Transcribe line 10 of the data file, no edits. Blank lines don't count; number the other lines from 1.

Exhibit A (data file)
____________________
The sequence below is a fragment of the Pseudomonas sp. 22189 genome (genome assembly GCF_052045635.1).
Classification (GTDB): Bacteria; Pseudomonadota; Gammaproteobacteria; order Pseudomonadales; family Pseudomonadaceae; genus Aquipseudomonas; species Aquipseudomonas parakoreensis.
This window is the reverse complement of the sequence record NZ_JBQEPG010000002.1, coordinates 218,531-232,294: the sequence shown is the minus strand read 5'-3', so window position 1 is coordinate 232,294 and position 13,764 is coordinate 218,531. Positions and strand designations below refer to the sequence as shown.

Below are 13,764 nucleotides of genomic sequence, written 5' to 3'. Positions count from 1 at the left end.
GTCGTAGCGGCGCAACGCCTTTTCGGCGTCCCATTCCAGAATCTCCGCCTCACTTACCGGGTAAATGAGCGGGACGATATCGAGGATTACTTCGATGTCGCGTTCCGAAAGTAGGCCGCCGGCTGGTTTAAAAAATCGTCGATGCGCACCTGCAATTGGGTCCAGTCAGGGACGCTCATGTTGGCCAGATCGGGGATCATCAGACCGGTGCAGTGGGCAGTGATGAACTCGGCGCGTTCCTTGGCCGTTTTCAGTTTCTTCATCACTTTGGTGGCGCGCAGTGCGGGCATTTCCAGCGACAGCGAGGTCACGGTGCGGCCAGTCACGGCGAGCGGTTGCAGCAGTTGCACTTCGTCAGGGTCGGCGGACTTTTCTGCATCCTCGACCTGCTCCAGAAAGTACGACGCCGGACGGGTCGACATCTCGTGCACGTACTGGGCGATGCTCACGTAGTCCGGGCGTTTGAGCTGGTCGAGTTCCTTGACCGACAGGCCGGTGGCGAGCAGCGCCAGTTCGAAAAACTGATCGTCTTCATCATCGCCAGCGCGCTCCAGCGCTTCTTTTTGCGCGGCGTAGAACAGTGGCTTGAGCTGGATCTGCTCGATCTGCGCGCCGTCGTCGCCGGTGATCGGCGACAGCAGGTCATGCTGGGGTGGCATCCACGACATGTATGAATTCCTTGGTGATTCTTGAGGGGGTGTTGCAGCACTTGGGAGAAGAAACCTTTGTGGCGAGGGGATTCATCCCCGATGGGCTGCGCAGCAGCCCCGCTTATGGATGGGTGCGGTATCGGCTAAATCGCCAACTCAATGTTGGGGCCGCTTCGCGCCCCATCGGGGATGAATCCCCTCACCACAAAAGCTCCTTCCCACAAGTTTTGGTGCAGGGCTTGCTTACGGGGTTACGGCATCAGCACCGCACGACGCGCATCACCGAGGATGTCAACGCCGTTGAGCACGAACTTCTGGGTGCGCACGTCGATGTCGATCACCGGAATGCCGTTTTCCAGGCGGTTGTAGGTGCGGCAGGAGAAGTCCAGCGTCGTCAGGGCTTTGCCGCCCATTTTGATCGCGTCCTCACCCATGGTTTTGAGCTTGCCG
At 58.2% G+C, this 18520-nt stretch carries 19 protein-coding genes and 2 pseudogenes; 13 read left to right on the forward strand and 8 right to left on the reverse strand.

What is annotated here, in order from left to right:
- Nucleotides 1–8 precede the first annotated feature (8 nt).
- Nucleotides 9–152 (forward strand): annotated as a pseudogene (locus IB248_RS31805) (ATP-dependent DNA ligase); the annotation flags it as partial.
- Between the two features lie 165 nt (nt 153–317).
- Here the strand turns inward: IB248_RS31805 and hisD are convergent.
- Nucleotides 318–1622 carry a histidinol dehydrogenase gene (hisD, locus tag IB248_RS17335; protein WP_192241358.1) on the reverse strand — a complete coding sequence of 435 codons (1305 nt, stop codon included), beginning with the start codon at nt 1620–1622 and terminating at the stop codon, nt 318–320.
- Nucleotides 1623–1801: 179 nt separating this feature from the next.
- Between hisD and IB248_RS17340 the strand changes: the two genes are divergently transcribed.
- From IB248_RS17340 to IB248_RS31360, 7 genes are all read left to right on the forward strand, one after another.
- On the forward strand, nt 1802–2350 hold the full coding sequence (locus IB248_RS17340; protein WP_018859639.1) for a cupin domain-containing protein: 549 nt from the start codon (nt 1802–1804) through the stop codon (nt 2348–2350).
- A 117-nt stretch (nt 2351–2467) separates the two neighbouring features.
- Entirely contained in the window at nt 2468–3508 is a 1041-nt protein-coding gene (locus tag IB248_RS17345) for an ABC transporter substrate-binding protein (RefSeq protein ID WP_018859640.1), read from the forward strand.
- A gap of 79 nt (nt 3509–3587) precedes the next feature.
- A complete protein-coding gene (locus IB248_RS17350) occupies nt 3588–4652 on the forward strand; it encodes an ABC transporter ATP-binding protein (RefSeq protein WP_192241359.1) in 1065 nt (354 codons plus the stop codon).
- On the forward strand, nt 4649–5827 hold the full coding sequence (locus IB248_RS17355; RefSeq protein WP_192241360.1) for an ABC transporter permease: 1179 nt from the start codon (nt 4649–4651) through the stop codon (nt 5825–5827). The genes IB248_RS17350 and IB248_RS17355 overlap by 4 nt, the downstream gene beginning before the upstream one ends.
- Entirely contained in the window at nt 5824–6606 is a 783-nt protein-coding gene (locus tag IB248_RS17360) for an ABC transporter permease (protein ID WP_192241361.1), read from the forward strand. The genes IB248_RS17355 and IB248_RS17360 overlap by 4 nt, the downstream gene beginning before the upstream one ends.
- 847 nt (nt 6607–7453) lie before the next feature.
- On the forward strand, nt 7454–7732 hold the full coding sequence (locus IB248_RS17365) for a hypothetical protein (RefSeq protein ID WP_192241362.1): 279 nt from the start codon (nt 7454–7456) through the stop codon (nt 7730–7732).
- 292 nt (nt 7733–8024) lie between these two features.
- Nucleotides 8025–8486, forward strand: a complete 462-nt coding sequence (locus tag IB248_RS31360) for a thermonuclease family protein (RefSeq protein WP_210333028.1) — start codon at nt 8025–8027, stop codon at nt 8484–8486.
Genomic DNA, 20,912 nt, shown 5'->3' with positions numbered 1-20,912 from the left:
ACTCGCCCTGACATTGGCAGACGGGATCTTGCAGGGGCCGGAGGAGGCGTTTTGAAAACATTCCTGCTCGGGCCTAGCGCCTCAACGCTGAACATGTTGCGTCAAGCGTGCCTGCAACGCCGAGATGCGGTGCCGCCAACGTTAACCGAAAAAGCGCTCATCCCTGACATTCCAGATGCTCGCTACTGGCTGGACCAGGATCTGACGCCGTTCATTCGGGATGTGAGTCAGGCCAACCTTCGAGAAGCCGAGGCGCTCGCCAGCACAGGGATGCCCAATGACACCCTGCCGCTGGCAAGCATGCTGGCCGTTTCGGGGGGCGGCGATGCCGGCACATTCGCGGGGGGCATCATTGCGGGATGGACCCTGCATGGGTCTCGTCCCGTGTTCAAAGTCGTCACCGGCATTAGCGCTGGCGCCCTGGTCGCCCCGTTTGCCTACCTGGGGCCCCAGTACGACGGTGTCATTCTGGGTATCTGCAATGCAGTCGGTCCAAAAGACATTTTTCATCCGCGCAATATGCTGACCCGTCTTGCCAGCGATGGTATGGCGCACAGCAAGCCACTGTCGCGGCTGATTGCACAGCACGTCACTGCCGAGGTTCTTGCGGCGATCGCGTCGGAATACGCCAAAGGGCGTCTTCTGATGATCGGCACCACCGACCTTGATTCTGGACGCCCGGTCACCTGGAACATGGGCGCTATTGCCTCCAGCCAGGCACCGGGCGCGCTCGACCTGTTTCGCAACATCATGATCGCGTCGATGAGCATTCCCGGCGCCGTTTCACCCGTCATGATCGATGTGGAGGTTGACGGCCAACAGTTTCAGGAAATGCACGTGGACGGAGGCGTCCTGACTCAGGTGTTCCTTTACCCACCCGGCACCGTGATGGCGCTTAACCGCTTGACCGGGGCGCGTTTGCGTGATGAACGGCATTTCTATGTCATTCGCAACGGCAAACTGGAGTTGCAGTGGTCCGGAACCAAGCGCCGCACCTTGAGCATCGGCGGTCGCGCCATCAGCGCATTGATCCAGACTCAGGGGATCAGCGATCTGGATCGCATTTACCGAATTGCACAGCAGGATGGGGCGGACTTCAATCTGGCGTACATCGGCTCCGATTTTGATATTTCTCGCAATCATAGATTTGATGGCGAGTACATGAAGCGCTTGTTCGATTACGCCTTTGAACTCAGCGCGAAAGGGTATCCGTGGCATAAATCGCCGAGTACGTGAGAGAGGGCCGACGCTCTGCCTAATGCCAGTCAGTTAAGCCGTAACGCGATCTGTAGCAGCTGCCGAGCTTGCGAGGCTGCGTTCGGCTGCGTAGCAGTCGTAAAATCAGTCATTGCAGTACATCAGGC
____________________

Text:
- Between the two features lie 165 nt (nt 153–317).